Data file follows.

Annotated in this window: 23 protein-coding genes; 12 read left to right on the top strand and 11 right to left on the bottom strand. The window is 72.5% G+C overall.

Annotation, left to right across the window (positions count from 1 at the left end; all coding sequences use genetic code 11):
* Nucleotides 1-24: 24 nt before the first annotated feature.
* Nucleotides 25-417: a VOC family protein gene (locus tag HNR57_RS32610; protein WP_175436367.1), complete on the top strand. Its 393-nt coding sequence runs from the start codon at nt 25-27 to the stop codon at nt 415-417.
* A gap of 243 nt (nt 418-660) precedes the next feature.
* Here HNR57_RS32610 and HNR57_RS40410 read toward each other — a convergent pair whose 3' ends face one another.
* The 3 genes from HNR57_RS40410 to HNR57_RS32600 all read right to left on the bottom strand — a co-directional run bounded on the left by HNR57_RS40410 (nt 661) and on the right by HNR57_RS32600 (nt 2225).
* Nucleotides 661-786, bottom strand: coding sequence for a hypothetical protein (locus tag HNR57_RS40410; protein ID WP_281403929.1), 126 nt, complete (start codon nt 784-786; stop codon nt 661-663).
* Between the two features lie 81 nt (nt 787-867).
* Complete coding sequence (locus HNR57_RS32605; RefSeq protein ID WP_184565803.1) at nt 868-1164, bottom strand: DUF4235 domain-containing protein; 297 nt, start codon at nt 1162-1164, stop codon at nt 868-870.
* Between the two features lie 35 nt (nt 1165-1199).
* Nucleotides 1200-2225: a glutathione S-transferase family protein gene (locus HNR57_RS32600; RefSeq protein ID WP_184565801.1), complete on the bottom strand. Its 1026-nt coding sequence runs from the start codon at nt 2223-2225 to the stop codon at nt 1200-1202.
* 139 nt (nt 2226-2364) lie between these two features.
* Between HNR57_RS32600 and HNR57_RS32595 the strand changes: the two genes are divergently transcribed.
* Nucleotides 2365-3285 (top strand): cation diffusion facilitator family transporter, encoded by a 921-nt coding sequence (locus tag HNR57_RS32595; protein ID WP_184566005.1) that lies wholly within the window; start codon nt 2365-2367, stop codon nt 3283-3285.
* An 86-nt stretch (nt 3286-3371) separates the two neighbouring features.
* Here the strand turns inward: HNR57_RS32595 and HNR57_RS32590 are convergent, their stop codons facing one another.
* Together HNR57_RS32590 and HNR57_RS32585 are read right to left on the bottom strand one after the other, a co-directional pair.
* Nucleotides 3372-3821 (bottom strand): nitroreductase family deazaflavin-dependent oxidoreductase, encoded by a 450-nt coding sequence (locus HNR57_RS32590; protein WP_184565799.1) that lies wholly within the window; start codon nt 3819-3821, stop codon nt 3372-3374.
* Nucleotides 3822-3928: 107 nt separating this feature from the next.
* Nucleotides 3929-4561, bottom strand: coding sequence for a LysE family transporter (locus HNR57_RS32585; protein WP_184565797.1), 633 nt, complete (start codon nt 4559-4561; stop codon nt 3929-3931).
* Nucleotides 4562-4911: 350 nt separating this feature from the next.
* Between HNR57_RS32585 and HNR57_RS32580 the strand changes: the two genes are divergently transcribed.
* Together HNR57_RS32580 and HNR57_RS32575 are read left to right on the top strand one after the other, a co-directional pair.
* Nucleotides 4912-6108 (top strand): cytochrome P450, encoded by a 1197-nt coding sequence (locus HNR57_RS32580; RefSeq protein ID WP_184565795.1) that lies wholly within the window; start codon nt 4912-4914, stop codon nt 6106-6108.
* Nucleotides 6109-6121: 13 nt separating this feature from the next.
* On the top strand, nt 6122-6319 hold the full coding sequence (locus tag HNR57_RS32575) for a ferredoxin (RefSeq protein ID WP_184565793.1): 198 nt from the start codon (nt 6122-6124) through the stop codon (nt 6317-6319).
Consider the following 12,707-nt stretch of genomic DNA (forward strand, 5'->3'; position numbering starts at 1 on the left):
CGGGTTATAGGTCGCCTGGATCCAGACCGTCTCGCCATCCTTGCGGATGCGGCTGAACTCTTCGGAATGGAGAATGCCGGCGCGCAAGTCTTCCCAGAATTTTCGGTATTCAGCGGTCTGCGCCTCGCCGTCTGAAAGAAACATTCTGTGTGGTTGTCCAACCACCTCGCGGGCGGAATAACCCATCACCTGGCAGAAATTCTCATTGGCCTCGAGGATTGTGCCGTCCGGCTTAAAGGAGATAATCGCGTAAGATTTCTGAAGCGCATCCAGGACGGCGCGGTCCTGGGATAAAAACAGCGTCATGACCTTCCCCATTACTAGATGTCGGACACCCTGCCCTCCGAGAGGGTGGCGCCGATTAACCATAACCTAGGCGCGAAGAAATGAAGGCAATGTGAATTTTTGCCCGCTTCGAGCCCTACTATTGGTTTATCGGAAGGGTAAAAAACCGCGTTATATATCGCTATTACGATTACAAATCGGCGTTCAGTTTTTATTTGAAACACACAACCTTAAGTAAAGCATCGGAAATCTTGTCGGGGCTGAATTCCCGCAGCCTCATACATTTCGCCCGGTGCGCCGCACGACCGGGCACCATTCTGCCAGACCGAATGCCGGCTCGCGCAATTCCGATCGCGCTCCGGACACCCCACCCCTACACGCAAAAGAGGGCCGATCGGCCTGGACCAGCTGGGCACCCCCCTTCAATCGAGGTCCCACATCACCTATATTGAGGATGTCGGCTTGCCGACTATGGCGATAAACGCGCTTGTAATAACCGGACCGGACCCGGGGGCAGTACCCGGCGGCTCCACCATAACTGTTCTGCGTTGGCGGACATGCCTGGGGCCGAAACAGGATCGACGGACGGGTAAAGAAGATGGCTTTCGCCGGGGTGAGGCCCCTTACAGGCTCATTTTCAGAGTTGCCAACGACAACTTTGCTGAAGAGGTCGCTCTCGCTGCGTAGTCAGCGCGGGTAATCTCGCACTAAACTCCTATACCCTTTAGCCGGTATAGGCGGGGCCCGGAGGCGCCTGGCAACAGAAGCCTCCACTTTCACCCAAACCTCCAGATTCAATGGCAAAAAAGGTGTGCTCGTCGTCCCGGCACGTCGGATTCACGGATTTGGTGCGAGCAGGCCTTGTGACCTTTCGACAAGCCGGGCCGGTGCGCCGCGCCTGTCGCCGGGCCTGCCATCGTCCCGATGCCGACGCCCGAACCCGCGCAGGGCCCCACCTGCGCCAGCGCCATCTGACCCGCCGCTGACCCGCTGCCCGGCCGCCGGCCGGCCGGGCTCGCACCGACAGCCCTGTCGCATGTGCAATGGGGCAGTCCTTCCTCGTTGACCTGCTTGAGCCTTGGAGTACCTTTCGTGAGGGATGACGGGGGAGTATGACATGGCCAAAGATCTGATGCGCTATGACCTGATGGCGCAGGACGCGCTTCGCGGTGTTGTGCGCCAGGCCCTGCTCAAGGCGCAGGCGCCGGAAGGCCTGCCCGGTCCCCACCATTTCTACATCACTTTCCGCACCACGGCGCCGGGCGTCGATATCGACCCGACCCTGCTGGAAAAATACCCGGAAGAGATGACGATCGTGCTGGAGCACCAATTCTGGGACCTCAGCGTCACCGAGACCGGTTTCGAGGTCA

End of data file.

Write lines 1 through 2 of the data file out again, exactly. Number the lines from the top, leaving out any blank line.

Annotated in this window: 23 protein-coding genes; 12 read left to right on the top strand and 11 right to left on the bottom strand. The window is 72.5% G+C overall.

Annotation, left to right across the window (positions count from 1 at the left end; all coding sequences use genetic code 11):